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Femoral shaft bone stress injuries occur at an incidence of ~20% in military recruits & collegiate athletes. They can be tricky to diagnose and may be misdiagnosed as a quad strain due to the location of discomfort. Most of them occur on the upper part of the bone, while distal femoral shaft BSIs are relatively uncommon though possible. 

Signs & symptoms include:

  • Vague anterior thigh pain

  • Insidious/gradual onset

  • Initially during activity; may progress to following

  • Do not typically have swelling, limited ROM, tenderness to touch

  • + Fulcrum test

  • + Single leg hop test

Initial management depends on the severity of the injury, determined by both imaging and the individual's pain levels with daily activity. Often activity modification including a period of time off from running is indicated, prior to a gradual return to regular activities. Typical return to sport after this injury is around 8-12 weeks following diagnosis.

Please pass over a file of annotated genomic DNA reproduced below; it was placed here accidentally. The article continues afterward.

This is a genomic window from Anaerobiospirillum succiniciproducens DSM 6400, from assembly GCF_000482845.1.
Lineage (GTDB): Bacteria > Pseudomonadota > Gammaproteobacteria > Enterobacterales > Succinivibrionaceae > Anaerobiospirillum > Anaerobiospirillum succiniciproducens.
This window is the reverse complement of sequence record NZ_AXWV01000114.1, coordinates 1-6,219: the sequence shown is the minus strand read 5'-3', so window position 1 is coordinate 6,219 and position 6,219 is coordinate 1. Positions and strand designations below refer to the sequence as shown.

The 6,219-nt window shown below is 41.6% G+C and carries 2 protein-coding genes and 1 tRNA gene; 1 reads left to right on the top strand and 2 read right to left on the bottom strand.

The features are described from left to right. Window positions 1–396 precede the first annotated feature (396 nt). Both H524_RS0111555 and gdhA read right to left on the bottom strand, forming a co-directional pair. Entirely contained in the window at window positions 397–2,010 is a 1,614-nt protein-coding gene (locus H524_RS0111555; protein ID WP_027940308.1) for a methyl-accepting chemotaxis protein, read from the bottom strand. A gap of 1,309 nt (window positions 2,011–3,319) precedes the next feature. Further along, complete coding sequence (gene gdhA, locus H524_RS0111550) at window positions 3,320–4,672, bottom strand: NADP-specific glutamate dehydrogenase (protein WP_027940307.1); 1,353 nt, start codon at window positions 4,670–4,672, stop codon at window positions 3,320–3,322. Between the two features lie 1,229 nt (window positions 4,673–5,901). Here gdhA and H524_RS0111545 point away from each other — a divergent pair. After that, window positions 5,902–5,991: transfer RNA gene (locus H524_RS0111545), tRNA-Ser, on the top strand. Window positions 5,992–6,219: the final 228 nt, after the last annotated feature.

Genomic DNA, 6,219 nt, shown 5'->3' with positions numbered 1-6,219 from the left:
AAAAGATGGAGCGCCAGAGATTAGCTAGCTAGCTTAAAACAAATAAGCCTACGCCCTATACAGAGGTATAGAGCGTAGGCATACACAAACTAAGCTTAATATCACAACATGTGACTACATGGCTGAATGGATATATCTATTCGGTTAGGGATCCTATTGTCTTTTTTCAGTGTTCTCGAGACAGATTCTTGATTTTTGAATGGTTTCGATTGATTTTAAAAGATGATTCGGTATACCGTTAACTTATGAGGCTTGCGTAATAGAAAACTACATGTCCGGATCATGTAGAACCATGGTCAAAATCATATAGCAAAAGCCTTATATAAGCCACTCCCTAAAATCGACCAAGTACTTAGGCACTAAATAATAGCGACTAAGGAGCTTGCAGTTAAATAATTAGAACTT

A treatment algorithm was developed by Ivkovic et al. 2006 to help guide treatment for this specific injury, and is shown below. 

This algorithm proposes 4, 3-week phases of rehab. At the end of each phase, the athlete completes the single leg hop and fulcrum tests. The athlete is progressed to the next phase as long as these tests do not reproduce pain. If pain is reproduced, the athlete starts the prior phase of rehab over. 

As you can see, each phase in this algorithm consists of specific suggestions for weight-bearing and exercise, and each phase includes progressively higher amounts of loading to match the bone healing timeline. This can be a useful starting point for femoral shaft stress fracture rehab, but will still need to be individualized to the specific athlete. 

Questions about bone stress injury rehab? Contact me!


Ivkovic, A., Bojanic, I., & Pecina, M. (2006). Stress fractures of the femoral shaft in athletes: a new treatment algorithm. British journal of sports medicine, 40(6), 518.

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